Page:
Twenty-two years ago at the tender age of 24 I had surgery to remove a brain tumor which subsequently left me with a facial palsy. After a year of hiding away I went on a course run by Changing Faces that was lead by Kathy. It was that week that helped me to restart my life. Kathy taught me to walk again with my head held high, a sentiment that I have always tried to live by. Kathy was truly inspirational and although I only spent a number of days with her, I have never forgotten her and will be forever grateful for what she taught me. RIP Kathy Lacy.
Victoria Wright, Changing Faces champion and former staff member:
Very sad to hear this. I didn’t know Kathy very well but was lucky enough to meet her throughout the years. She was such a kind, warm and courageous woman. I never told her this but I looked up to her and hoped one day that I’d be able to live my life with such grace and humanity. RIP Kathy, thank you for making the world a better place xx
Winnie Coutinho, former Changing Faces staff:
Sometimes, someone comes into your life who has a significant impact on it. Kathy was one of these people for me, and I know, for many other colleagues and clients of Changing Faces. Having gone through some tough challenges in her own life, and come out the other side, she lived her life with a positive gusto which was infectious – whilst at the same time never losing her empathy for people who were still in the midst of difficult times. She had that rare ability to see the potential in people and then accompany them on the journey to realising it.
Once she had decided that you were her friend, she was loyal to the end, and would stand up to anyone who even threatened to hurt you! I was lucky enough to be called her friend and she saw the wonder of me and I certainly knew the wonder of her. One birthday, she gave me a beautiful marble design covered booklet with her trademark calligraphy: “People travel to wonder at the height of the mountains, the huge waves of the sea, at the long courses of the rivers, at the vast compass of the oceans, at the circular motions of the stars and yet, they pass by themselves, without wondering… (St Augustine)”. For her, it was people that mattered more than anything else.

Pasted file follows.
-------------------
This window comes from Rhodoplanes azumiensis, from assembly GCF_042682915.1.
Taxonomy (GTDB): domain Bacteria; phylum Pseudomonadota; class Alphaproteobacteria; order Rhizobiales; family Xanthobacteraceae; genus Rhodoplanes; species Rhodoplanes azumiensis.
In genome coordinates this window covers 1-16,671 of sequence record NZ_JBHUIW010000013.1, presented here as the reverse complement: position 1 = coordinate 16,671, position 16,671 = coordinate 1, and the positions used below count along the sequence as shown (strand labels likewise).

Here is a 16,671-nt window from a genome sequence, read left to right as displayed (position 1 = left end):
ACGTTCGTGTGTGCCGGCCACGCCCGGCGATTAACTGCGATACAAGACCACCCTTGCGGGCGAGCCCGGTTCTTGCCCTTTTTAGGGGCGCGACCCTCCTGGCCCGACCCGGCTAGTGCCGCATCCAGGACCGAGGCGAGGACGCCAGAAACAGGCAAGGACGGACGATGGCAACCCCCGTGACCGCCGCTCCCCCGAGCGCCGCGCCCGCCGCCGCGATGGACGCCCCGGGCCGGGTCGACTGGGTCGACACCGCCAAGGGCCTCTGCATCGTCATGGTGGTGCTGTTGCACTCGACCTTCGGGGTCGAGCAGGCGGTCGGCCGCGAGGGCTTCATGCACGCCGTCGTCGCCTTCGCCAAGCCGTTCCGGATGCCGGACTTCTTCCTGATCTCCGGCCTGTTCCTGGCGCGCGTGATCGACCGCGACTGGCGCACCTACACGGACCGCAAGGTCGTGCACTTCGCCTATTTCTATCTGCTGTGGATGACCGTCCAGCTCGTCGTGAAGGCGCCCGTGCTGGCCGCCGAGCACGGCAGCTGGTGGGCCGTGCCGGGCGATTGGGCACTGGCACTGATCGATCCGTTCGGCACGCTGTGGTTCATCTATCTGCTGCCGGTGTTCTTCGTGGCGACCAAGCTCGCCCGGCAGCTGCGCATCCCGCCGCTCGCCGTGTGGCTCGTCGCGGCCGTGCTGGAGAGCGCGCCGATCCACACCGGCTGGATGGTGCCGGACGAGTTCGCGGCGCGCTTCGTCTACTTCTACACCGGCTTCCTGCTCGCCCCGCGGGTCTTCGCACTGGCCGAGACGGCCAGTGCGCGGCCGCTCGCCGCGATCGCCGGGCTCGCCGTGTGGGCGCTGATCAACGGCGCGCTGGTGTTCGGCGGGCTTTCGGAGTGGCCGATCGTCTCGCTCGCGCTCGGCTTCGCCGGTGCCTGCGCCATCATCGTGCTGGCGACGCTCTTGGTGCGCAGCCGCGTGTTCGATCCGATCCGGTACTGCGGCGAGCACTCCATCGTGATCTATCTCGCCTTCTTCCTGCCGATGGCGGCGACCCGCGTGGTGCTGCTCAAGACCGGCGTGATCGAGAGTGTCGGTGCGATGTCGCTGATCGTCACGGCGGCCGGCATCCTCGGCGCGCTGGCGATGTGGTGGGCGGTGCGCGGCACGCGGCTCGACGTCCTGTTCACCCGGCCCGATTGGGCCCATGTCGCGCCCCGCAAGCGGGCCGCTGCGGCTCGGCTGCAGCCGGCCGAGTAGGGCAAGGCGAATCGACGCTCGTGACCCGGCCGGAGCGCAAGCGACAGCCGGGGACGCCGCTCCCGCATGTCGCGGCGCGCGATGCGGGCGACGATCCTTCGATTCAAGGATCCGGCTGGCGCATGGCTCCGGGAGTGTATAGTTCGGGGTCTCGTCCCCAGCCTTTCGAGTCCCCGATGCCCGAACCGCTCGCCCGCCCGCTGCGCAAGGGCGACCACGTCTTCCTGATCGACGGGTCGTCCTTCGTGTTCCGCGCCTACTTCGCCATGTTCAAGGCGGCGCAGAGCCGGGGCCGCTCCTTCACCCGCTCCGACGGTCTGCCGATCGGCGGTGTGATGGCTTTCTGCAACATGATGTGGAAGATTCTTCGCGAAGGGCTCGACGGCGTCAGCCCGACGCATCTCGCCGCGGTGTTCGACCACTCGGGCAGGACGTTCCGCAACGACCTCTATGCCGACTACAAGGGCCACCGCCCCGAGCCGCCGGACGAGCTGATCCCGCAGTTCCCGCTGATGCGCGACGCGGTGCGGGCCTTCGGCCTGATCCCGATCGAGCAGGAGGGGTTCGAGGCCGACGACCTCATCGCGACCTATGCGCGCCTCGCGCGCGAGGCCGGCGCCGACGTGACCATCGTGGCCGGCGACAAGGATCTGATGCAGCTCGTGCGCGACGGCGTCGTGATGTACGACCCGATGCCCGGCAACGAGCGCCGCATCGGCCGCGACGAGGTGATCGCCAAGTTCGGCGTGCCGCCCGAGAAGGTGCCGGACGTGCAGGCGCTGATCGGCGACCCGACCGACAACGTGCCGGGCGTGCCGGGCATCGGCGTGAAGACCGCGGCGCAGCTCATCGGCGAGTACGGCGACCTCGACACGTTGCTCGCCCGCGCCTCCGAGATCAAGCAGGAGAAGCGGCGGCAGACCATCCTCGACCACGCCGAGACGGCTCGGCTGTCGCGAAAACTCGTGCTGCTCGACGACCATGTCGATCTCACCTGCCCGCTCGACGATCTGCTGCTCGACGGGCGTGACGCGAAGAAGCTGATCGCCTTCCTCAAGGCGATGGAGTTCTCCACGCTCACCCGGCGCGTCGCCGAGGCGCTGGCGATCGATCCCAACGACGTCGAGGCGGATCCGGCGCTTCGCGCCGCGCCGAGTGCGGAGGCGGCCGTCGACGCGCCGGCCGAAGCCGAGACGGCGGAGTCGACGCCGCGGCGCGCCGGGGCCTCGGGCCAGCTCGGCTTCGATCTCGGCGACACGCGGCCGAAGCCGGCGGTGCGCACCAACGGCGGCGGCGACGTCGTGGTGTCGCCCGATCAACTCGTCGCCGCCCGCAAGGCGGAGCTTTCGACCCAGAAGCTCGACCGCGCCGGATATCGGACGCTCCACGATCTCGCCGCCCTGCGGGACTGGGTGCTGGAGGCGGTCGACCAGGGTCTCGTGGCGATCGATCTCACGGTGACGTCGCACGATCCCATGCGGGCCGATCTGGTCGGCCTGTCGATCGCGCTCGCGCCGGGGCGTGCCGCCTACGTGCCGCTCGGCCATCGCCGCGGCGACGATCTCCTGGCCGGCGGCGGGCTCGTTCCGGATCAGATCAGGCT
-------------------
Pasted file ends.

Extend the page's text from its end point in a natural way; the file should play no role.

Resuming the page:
Alison Partridge, former Changing Faces trustee:
One of the last bits of conversation I had with Kathy was at a CF annual do when she was suggesting that in a ‘good portrait’ the subject was always looking at you – even if they were looking the other way – there’s was a connection, a twinkle in the eye that reached you. I remember this whenever I go to portrait exhibitions – and I think she’s right – but it probably says more about her actually – she made the connection.
Lorna Renooy, former Changing Faces staff:
I worked with Kathy for a short time prior to her retirement from Changing Faces. As part of my steep ascent on the Changing Faces learning curve, I undertook to learn as much as I could from her. This was no small feat! Kathy possessed a wealth of knowledge and life skills. Fortunately for me and many others, she shared openly with wit and wisdom. It was a privilege to sit alongside her in workshops and observe her empathy and positivity in action. Her grace and kindness will be missed.
Lisa, a former client:
So sorry to hear this news. I met Kathy a few times. She was always very friendly, open and welcoming when I visited the London offices. A very sad loss for the Changing Faces family. Lxxx
Lizzie, a former client:
So sorry to hear this sad news. Kathy was a lovely lady who really helped me through a difficult time. xx
Eveline, a former client: